Roden’s entry into the world of 1/48th scale WWI aircraft
is a most welcome one.
After Brett’s dissection of the contents, (
it’s time to see how they compare against available plans.
The drawings used for the comparison are those done by Ian
Stair. These are found in Windsock Datafile 34, published by Albatros
Productions. It quickly becomes apparent that this Jack Bruce authored
publication was a main reference source for Roden.
The wings match the outlines very well with all the cellon panels (early
wing) and inspection panels being in the right place. The fastidious may
want to round the wingtip corners a little more though. The one-piece
upper and lower wings ensure that the correctly molded dihedral is
maintained throughout construction. No excuse for misalignment here!
Comparison of the tail plane, fin and rudder also revealed no problems.
The fuselage overlays the drawings perfectly and careful sanding of the
mating surfaces will reward with quite a good fitting cowl and top deck.
The cleverly designed tailskid allows the modeler to “fake” the open
structure that is found to the rear of the fuselage. An area often missed
by manufacturers when producing Sopwith aircraft, is the “ducktail”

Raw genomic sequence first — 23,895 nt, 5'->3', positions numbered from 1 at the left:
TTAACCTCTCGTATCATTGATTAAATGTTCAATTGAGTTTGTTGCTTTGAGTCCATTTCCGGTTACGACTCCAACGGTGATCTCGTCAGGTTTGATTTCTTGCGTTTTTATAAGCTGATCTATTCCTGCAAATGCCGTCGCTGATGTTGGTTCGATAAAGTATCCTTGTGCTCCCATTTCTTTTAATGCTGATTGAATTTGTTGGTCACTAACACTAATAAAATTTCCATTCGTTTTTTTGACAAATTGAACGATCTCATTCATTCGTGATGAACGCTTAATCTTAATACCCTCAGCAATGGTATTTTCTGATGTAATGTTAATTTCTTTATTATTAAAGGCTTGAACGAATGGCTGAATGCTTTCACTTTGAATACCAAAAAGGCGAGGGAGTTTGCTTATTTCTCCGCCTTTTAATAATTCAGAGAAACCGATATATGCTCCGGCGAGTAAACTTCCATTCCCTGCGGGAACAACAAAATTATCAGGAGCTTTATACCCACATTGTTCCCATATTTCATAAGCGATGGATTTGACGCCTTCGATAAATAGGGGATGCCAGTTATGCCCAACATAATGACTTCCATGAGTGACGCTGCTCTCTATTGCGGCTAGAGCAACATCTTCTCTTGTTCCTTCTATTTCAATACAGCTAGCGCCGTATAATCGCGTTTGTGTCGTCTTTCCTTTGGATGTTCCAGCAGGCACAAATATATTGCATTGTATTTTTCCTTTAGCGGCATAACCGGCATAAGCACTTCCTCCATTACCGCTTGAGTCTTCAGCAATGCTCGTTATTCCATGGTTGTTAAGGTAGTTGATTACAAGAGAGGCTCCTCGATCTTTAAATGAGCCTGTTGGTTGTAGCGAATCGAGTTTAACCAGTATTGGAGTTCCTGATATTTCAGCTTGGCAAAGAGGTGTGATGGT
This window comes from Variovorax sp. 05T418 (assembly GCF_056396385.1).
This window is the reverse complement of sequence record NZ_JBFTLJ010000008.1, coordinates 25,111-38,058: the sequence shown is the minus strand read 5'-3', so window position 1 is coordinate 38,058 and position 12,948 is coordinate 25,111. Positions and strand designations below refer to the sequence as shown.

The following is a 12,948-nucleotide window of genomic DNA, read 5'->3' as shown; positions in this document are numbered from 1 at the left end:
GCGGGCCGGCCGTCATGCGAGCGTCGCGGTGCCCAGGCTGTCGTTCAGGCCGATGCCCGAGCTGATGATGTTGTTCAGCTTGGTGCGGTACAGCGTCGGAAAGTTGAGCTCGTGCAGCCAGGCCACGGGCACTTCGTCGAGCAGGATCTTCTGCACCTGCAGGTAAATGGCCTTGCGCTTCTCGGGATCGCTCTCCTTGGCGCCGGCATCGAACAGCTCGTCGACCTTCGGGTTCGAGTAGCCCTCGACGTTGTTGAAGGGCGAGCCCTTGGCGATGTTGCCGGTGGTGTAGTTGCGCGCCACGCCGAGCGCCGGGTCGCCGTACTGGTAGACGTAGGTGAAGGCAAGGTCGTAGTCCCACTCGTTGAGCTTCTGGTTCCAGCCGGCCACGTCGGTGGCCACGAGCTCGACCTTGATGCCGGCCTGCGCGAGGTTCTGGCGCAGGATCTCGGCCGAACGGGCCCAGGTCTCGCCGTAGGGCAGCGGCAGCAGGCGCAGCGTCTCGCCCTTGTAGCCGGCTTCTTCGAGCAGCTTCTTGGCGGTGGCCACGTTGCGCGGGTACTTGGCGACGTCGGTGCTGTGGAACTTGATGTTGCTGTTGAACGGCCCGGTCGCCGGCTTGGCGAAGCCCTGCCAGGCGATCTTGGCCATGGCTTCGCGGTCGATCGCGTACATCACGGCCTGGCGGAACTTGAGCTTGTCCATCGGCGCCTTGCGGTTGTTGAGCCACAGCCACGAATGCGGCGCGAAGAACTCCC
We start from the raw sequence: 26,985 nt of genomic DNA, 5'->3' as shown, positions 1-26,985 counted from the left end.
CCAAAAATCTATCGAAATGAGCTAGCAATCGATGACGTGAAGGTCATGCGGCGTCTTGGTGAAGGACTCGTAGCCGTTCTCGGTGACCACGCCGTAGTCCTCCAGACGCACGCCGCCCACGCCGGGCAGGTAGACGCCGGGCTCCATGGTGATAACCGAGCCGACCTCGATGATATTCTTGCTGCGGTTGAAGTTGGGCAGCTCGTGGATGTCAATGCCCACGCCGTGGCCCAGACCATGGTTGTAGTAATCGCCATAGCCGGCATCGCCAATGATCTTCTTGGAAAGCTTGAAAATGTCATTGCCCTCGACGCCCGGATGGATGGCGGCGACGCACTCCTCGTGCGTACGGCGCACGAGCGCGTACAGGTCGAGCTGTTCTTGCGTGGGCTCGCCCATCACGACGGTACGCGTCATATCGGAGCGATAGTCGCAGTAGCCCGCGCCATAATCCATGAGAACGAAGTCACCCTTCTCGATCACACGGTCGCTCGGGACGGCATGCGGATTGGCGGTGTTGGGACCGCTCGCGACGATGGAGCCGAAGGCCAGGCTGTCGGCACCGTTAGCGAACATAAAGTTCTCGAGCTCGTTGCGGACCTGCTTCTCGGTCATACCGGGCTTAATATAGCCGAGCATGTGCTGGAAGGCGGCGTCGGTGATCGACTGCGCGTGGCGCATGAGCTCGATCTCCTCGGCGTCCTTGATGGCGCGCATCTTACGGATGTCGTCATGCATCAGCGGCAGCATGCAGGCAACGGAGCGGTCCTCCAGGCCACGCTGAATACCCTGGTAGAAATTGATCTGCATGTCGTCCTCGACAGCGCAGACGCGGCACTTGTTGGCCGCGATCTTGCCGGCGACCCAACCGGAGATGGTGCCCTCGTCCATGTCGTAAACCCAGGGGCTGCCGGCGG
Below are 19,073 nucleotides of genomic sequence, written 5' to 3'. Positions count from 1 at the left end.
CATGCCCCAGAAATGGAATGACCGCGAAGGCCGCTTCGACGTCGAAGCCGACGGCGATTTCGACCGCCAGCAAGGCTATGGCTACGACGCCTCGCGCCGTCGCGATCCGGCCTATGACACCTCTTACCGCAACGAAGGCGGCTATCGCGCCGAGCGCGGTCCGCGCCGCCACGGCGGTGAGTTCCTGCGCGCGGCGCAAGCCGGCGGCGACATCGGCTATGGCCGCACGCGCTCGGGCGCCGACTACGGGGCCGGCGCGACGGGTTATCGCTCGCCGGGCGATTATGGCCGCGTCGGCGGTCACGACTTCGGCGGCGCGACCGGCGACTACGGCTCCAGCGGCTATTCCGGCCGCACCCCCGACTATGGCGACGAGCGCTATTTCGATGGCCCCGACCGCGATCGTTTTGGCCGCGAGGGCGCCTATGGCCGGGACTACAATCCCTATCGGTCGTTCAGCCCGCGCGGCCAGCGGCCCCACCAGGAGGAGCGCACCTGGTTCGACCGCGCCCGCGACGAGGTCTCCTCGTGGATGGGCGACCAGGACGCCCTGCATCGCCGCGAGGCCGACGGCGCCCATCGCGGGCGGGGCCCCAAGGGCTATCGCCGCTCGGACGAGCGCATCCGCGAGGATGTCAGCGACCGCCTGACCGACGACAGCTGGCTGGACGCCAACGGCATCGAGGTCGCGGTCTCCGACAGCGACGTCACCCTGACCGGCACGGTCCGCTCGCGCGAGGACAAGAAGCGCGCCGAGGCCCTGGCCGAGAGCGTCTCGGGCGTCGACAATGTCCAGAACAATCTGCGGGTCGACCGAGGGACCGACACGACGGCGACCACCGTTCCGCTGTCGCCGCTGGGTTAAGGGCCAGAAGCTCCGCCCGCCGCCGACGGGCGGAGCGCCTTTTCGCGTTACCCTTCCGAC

leading up to the tail plane. Thankfully, this is something that Roden did
not forget. Equally impressive is the lattice effect around the cockpit
that has also been faithfully reproduced.
The stringer detail on the rear decking, although correct, will provide a
challenge when filling the seam. It may have been better if this was
provided as a separate part, similar to the forward cockpit area.
The well-printed decal sheet provides markings for 4
aircraft. The good choice of subjects are varied enough to satisfy all
I) Sopwith 1 ½ Strutter 9407
This machine displays the colourful markings of No.3 Wing
RNAS. FSL R Collishaw flew this machine on 10 November 1916 and claimed to
have shot down a Fokker aircraft during a raid on Oberndorf.
II) Sopwith 1 ½ Strutter A995
A machine of No.70 Squadron RFC, this aircraft was flown
by Lt. JH Gotch. He had some success flying Strutters, claiming at least a
Halberstadt D.II and Albatros D.V in the type.
III) Sopwith 1.B2
A French machine of Sop.29 as flown by S/Lt. Vicente
Almandos Almonacid in 1917. The Argentine flag inspired the sun emblem on
the upper wing. The latest information on French built Strutters suggests
that the linen was aluminium doped. Thus those that contemplate the French
Strutters should bear this in mind.
IV) Sopwith 1.A2
This colourful Esc. Sop. 226 aircraft was also one of the
many French built machines. As with the above aircraft, the “linen”
surfaces were more likely doped aluminium. Roden label this as a
reconnaissance machine, whereas Brian Knight’s cover art on the
aforementioned Datafile show it with the “B2” designation. Sadly the photo
of this aircraft on the inside cover does not clear up the confusion.
As expected, there is very little to fault with this kit.
Roden continue to provide kits that are good value for
money and their debut offering in 1/48 scale is a worthy one.
Squadron.com for the review sample.
Review and Images Copyright © 2002 by
Page Created 04 November, 2002
Last updated 22 July, 2003
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